I cannot believe that even one person thinks this is a good idea, it is not.

Just as food security is set to become a major issue for nations we've got a bunch of folk here telling us that selling off NZ's strategic land assets is the prudent thing to do and will benefit us all greatly.

Apart from a block of land in Hokitika and some industrial land in Rolleston there are no land assets for sale

But control of the industry is, only Fonterra to go now. Can you not see the danger lurking here? I actually struggle to accept that someone in a position such as you are, is comfortable with the notion that the GOVERNMENT of communist China will have so much control of our primary industries. I am sorry, but it is loony bin stuff.

Infact Maori are likely to be the ones to save us from ourselves as they do own a significant and growing amount of land.

Do they want to buy some cows?

You might like to ponder as to the alternative. Almost certainly, Westland can not survive into the medium term by itself. The only alternative I can see is mayhem followed by direct Government intervention. So if Yili is not a good idea, what is your idea?

"The only alternative I can see is mayhem followed by direct Government intervention."

But enough about the only alternatives you can see. Mayhem? Sounds scary. How about skip that bit and go straight to the government intervention part. What portion of the Wellbeing Budget would it take to revamp how NZ handles one of its key industries into some sort of coherent policy?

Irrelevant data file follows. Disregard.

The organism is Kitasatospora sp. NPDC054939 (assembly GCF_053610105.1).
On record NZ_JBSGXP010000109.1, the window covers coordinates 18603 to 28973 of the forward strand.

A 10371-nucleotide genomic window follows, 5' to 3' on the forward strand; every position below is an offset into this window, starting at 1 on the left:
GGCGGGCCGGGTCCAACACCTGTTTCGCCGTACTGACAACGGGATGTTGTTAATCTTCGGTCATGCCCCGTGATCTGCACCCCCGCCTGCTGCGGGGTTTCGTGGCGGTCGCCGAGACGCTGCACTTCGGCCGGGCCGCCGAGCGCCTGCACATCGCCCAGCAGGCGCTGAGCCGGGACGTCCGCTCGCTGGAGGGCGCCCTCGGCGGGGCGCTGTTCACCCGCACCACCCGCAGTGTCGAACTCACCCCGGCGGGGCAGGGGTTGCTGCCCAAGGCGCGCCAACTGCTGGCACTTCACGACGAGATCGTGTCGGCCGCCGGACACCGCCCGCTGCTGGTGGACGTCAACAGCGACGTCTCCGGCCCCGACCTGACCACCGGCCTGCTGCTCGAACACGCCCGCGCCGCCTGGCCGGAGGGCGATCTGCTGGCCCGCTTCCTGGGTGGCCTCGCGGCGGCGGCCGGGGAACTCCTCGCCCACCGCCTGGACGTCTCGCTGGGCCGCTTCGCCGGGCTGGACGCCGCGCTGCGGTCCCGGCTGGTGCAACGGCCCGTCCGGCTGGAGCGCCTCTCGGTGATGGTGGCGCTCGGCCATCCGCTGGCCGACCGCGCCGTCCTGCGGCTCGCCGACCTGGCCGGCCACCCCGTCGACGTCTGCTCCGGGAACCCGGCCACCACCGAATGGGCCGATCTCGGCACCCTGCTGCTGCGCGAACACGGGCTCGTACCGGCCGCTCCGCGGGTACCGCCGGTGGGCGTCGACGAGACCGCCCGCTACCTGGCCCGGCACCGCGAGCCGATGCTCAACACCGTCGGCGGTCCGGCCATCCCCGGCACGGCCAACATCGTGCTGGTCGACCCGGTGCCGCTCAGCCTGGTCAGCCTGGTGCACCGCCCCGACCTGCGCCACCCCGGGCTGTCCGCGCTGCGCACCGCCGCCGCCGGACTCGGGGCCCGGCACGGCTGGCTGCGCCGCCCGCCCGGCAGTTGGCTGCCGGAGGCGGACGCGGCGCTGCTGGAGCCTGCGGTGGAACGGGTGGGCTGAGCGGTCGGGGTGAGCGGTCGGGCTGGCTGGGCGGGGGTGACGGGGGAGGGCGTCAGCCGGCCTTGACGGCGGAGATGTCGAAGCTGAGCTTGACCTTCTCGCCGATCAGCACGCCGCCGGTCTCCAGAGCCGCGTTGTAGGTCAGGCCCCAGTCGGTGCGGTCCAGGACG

That is just silly. How does rolling up loss-making assets into public owership make any sense, even in the name of nationalist jingoism? That is the fastest way to undermine our productivity. Been there, tried that (Landcorp) and it always ends in tears or failures. What is forgotten here is that this is a two-sided deal. Yili is buying, our farmers are selling. They end up with a factory, we end up with money that can now be put to better use. And besides, our farmers actually don't have to sell they milk to Yili. They can sell it to anyone else. But Yili recocognises this vulnerability; they are offering Westland farmers Fonterra prices. So those farmers, and New Zealand will be net better off than the present situation. And the present situation is going backwards fast.

I suspect that 'nationalising' Westland is just code for kicking the can down the road to when the taxpayer has wasted a whole lot more, the farmers supplying dwindle away, and the enterprise just collapses with a big Crown writeoff. It's about the worst solution imaginable.